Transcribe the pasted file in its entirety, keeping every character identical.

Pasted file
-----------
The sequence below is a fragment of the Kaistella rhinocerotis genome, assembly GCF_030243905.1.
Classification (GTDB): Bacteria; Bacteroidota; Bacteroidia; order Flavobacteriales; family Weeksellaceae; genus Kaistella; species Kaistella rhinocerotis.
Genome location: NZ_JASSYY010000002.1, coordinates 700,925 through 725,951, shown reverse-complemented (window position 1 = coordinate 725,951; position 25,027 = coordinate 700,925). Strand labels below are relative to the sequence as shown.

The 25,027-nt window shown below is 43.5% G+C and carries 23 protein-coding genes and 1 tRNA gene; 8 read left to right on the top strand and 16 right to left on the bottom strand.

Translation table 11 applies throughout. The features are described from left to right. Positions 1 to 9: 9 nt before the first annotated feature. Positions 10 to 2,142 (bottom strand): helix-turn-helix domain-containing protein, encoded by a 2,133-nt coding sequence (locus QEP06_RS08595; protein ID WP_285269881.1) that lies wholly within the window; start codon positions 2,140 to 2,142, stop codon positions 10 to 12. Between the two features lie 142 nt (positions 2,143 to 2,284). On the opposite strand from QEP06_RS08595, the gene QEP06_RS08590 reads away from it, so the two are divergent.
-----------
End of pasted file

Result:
The sequence below is a fragment of the Kaistella rhinocerotis genome, assembly GCF_030243905.1.
Classification (GTDB): Bacteria; Bacteroidota; Bacteroidia; order Flavobacteriales; family Weeksellaceae; genus Kaistella; species Kaistella rhinocerotis.
Genome location: NZ_JASSYY010000002.1, coordinates 700,925 through 725,951, shown reverse-complemented (window position 1 = coordinate 725,951; position 25,027 = coordinate 700,925). Strand labels below are relative to the sequence as shown.

The 25,027-nt window shown below is 43.5% G+C and carries 23 protein-coding genes and 1 tRNA gene; 8 read left to right on the top strand and 16 right to left on the bottom strand.

Translation table 11 applies throughout. The features are described from left to right. Positions 1 to 9: 9 nt before the first annotated feature. Positions 10 to 2,142 (bottom strand): helix-turn-helix domain-containing protein, encoded by a 2,133-nt coding sequence (locus QEP06_RS08595; protein ID WP_285269881.1) that lies wholly within the window; start codon positions 2,140 to 2,142, stop codon positions 10 to 12. Between the two features lie 142 nt (positions 2,143 to 2,284). On the opposite strand from QEP06_RS08595, the gene QEP06_RS08590 reads away from it, so the two are divergent.